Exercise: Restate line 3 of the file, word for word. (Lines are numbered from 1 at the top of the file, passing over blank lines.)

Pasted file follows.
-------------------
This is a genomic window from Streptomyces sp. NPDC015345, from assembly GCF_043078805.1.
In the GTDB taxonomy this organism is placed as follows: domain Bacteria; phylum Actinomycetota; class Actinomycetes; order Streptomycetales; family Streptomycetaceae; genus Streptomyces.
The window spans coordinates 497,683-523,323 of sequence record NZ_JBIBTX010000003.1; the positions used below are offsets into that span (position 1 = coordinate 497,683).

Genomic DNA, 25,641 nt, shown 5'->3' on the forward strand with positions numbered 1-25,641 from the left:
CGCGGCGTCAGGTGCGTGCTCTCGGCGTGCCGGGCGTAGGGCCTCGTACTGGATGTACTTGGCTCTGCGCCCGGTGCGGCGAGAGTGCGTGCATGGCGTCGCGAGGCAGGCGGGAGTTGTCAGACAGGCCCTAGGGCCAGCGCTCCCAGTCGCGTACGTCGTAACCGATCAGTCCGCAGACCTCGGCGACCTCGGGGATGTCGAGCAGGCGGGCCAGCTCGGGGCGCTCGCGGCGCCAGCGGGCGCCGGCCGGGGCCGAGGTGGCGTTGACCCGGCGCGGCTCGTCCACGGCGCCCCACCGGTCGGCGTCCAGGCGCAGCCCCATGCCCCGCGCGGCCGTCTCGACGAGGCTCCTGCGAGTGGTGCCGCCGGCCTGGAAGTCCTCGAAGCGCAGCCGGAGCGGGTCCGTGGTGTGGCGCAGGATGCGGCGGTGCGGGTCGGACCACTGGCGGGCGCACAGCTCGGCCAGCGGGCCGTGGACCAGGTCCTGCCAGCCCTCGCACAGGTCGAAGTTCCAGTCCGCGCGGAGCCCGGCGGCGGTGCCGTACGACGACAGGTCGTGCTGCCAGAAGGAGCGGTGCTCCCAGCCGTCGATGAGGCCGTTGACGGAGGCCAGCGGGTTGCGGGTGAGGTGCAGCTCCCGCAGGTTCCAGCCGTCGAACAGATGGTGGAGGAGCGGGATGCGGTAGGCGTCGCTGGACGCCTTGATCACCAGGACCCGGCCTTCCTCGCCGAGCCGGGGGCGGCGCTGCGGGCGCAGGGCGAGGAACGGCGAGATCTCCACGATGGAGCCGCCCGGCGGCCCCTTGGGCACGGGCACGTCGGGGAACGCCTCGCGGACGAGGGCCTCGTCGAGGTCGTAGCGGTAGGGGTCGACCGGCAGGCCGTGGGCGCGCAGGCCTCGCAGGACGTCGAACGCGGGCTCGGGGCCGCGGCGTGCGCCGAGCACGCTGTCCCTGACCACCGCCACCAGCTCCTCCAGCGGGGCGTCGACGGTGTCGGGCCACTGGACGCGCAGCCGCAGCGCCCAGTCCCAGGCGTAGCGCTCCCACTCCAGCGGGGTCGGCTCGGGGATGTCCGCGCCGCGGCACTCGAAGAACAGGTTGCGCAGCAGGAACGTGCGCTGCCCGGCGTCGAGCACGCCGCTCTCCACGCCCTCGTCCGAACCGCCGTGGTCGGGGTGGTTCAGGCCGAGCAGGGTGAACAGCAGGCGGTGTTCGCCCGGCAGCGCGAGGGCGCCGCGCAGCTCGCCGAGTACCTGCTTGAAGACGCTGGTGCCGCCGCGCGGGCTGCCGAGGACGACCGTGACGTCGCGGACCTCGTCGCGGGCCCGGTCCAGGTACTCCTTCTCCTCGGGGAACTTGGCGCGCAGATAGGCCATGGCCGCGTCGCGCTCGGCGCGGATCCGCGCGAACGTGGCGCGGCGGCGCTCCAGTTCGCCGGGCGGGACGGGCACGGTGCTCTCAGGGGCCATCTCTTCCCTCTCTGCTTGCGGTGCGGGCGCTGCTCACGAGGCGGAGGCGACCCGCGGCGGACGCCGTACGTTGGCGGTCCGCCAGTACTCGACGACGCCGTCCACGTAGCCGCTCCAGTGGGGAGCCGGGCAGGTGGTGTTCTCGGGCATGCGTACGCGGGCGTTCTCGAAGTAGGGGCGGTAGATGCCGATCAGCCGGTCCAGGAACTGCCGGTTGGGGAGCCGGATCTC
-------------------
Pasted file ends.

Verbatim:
The window spans coordinates 497,683-523,323 of sequence record NZ_JBIBTX010000003.1; the positions used below are offsets into that span (position 1 = coordinate 497,683).